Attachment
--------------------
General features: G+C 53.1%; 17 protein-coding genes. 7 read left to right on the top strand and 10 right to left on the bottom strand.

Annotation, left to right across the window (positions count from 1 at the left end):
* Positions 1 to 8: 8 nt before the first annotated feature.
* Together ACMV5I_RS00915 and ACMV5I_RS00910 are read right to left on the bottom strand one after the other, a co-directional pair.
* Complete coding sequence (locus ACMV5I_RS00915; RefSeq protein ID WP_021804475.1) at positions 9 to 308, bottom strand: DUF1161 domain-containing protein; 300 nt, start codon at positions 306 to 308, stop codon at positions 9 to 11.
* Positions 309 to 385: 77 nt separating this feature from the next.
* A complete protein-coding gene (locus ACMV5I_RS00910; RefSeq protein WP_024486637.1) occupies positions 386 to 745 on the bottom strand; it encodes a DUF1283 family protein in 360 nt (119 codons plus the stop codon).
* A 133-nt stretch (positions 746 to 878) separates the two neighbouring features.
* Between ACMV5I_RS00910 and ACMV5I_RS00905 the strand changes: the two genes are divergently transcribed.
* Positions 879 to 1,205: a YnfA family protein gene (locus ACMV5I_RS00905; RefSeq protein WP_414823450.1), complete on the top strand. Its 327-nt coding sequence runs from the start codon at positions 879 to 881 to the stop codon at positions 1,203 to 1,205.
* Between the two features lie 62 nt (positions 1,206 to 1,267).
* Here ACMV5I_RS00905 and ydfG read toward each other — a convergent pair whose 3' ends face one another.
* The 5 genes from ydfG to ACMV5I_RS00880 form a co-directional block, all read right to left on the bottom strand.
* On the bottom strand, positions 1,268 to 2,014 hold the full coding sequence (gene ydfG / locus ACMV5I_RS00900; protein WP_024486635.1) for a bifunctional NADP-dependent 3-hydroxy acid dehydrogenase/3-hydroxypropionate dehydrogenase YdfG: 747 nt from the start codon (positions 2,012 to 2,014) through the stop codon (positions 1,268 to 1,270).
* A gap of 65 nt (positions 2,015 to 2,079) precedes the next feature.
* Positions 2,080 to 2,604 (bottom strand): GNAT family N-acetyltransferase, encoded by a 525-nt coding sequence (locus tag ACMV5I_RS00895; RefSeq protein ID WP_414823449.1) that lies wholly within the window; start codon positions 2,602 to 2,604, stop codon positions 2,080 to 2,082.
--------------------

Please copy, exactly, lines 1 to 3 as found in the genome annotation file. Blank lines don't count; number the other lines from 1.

General features: G+C 53.1%; 17 protein-coding genes. 7 read left to right on the top strand and 10 right to left on the bottom strand.

Annotation, left to right across the window (positions count from 1 at the left end):
* Positions 1 to 8: 8 nt before the first annotated feature.